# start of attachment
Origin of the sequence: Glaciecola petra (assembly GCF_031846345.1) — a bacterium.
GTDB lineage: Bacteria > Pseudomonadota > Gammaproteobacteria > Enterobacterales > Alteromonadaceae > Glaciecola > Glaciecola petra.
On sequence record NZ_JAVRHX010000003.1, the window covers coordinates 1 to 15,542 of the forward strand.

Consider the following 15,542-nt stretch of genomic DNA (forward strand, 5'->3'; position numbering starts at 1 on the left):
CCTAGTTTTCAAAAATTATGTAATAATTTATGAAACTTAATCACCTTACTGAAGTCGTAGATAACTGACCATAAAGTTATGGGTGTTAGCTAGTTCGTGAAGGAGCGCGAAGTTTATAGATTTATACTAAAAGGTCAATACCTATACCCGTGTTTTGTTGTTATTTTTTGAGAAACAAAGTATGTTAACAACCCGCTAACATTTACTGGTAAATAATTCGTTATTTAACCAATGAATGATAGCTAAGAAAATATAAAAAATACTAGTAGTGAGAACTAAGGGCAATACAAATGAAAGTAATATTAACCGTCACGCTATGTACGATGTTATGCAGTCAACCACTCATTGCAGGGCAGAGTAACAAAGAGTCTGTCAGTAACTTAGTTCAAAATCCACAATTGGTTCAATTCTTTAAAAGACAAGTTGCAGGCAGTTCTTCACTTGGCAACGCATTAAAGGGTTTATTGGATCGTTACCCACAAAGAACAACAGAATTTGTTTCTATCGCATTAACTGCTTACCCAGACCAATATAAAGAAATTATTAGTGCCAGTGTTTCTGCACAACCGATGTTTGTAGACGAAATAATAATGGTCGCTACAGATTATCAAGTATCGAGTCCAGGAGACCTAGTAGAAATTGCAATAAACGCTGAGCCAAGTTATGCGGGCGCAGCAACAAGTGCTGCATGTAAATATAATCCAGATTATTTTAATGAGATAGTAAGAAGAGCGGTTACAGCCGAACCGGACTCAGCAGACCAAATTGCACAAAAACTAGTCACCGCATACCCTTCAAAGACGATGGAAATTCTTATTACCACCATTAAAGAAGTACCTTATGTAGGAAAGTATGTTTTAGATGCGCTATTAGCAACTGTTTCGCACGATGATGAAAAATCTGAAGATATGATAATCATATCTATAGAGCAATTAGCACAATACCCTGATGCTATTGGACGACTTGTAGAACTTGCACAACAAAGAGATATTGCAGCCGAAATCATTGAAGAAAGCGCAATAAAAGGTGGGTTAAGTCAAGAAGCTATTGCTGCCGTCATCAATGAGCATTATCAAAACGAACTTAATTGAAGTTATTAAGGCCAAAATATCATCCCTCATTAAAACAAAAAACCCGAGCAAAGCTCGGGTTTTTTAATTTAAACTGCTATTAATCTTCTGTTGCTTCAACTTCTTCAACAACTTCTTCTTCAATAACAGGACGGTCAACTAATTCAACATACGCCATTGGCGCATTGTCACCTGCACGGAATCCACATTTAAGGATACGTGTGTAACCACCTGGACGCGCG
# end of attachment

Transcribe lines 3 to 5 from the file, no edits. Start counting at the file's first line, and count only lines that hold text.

On sequence record NZ_JAVRHX010000003.1, the window covers coordinates 1 to 15,542 of the forward strand.

Consider the following 15,542-nt stretch of genomic DNA (forward strand, 5'->3'; position numbering starts at 1 on the left):
CCTAGTTTTCAAAAATTATGTAATAATTTATGAAACTTAATCACCTTACTGAAGTCGTAGATAACTGACCATAAAGTTATGGGTGTTAGCTAGTTCGTGAAGGAGCGCGAAGTTTATAGATTTATACTAAAAGGTCAATACCTATACCCGTGTTTTGTTGTTATTTTTTGAGAAACAAAGTATGTTAACAACCCGCTAACATTTACTGGTAAATAATTCGTTATTTAACCAATGAATGATAGCTAAGAAAATATAAAAAATACTAGTAGTGAGAACTAAGGGCAATACAAATGAAAGTAATATTAACCGTCACGCTATGTACGATGTTATGCAGTCAACCACTCATTGCAGGGCAGAGTAACAAAGAGTCTGTCAGTAACTTAGTTCAAAATCCACAATTGGTTCAATTCTTTAAAAGACAAGTTGCAGGCAGTTCTTCACTTGGCAACGCATTAAAGGGTTTATTGGATCGTTACCCACAAAGAACAACAGAATTTGTTTCTATCGCATTAACTGCTTACCCAGACCAATATAAAGAAATTATTAGTGCCAGTGTTTCTGCACAACCGATGTTTGTAGACGAAATAATAATGGTCGCTACAGATTATCAAGTATCGAGTCCAGGAGACCTAGTAGAAATTGCAATAAACGCTGAGCCAAGTTATGCGGGCGCAGCAACAAGTGCTGCATGTAAATATAATCCAGATTATTTTAATGAGATAGTAAGAAGAGCGGTTACAGCCGAACCGGACTCAGCAGACCAAATTGCACAAAAACTAGTCACCGCATACCCTTCAAAGACGATGGAAATTCTTATTACCACCATTAAAGAAGTACCTTATGTAGGAAAGTATGTTTTAGATGCGCTATTAGCAACTGTTTCGCACGATGATGAAAAATCTGAAGATATGATAATCATATCTATAGAGCAATTAGCACAATACCCTGATGCTATTGGACGACTTGTAGAACTTGCACAACAAAGAGATATTGCAGCCGAAATCATTGAAGAAAGCGCAATAAAAGGTGGGTTAAGTCAAGAAGCTATTGCTGCCGTCATCAATGAGCATTATCAAAACGAACTTAATTGAAGTTATTAAGGCCAAAATATCATCCCTCATTAAAACAAAAAACCCGAGCAAAGCTCGGGTTTTTTAATTTAAACTGCTATTAATCTTCTGTTGCTTCAACTTCTTCAACAACTTCTTCTTCAATAACAGGACGGTCAACTAATTCAACATACGCCATTGGCGCATTGTCACCTGCACGGAATCCACATTTAAGGATACGTGTGTAACCACCTGGACGCGCG